In the wake of England’s friendly with Slovakia and in the run up to their World Cup Qualifier with the Ukraine, much of the talk has centred around a man who is not to be involved in either of the matches. I speak of course, about Michael Owen, and whether you feel he is left out of the squad rightly or wrongly, I do not think that we should be spending so much time talking about him.
For a start, even though three of our strikers to injury in the Slovakia game (though unfortunately it appears Crouch will pull through), Owen should never have been a contender to replace the injured members of the original squad. He has not long returned from injury himself, and even once fit again, did not command a place in Newcastle’s starting line up.
We all know that things are not in good shape at Newcastle, and that perhaps some fans would have preferred to have seen Owen take to the pitch, but the fact is, if a club in such dire straights with regard to their league position felt Owen could get them goals, they would have played him. The fact that he wasn’t played tells us that he isn’t ready for international duty either, but more to the point, with no recent game time under his belt, his selection would have been ridiculous.
What’s more, the fact that the press jumped on Fabio Capello’s statement that he picks players not based on history but for the Ukraine match as an indication that Owen’s England future was over was just plain idiotic. Simply because he was not considered for this game does not mean he won’t be considered for others and while the ‘history’ comment sounds ominous in its peculiarity, it isn’t. Capello just meant he isn’t going to pick a player that has done well before, otherwise he could legitimately select Paul Gascoigne to play tonight and god knows that would be a bad call.
But the thing is, all this gossiping over Michael Owen’s non-inclusion in the squad simply shows that as a nation, we are living too much in the past. Starved of success for many, many years we have come to cling to any highlights sent our way, and yes, Owen was a highlight. That goal against Argentina remains one of the defining moments of my following of England in my lifetime, and there’s no doubt that Owen has given us more highs in an England jersey than many in recent times.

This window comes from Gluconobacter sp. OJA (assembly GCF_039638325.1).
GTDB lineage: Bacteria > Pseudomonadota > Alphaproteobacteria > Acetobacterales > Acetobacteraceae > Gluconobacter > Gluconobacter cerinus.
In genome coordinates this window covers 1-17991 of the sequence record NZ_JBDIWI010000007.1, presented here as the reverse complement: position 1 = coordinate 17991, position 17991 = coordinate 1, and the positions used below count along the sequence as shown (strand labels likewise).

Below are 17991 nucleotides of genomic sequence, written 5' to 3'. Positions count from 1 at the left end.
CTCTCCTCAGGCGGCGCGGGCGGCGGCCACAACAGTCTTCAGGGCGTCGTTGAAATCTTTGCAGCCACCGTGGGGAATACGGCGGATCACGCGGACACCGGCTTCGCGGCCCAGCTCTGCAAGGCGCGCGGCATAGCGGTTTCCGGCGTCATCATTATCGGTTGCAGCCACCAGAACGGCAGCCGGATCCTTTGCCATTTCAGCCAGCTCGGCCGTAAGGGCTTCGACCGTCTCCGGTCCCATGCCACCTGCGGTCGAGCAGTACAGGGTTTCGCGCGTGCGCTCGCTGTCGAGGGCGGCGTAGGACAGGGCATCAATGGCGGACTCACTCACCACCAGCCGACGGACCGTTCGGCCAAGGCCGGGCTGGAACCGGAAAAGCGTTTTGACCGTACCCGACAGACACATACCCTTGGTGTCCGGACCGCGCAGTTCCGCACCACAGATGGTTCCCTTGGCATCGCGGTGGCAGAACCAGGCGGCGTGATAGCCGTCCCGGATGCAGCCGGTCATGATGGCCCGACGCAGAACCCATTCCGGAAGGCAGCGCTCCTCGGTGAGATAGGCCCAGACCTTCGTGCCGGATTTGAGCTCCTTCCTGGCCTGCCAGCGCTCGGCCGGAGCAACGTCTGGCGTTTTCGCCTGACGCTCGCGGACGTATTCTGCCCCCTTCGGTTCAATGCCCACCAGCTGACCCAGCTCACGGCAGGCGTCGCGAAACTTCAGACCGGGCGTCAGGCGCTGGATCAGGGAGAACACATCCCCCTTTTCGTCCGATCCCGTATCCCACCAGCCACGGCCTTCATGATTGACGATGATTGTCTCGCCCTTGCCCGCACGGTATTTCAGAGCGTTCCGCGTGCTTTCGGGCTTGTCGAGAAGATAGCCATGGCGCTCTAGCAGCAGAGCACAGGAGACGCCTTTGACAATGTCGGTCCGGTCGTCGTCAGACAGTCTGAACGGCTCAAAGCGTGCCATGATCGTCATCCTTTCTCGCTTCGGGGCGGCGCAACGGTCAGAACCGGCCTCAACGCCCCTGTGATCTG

But we aren’t going to get anywhere by living in the past. The ’98 World Cup and that goal are more than 10 years in the past now, and the game has changed, and Owen has changed. Full of youthful promise then, Owen has seen his career sadly crippled by injuries and thus has not scaled the heights that we all predicted for him. But England, since that moment, have suffered a similar fate.
Back then we were all looking forward to the blooming of our golden generation. Ageing stars like Seaman and Shearer were moving on yes, but in their place we had the promise of maturing players like Beckham and Gerrard and Ferdinand. But what has happened? In ten years we have seen these players become great, but now they stand, in the prime of their careers having never achieved any real success with England.
The unfortunate facts seem to be that this generation of players have all but missed their chance. The likes of Owen and others are on their way out and now the England team revolves around the new blood once more, the likes of Rooney and Walcott are now the players that England fans imagine driving us to glory.
It’s all very well to look back on Michael Owen’s glory years, but just because we remember them so clearly does not mean that they’ll come racing back. No, we must move on, and look ahead. Because there are real signs of progress now. Capello is a new sort of manager for England, unafraid to try new things and willing to build a team rather than a collection of stars that don’t gel.
Most importantly, Capello understands the task that he faces. He knows that there is a huge weight of hope and expectation resting on his shoulders, but he is not fazed. He takes the praise he has received so far with a pinch of salt and calmly declares that “The future will decide whether Fabio Capello was a good manager or a bad one.” A man with such a firm grip with reality is the ideal man to lead our next generation of footballers to success.
So forget Owen, and forget that goal in ’98. When you see Beckham, don’t just think of that free-kick against Greece. Think of Beckham setting an example for England’s new talent, England’s fresh faced and hungry youngsters who we will pin our hopes on for the next ten years. And get excited about them, because they have a lot of talent and a lot of promise. We often criticise ourselves for getting excited about England’s prospects, but that’s what being a fan is. Plus, we finally have a man in charge who can keep their feet on the ground.
So yes, Owen might play for England again, and he might not. Right now, I don’t really care. What I care about is that those players that are in the England squad get the job done tonight against the Ukraine. Talk about those players, and debate their strengths and weaknesses, because it is their names that, one way or the other, will be in the papers in the morning. Don’t look back on a dingy, grey past England, look ahead to what could just be a glorious future. Because all you can do for now, is dream.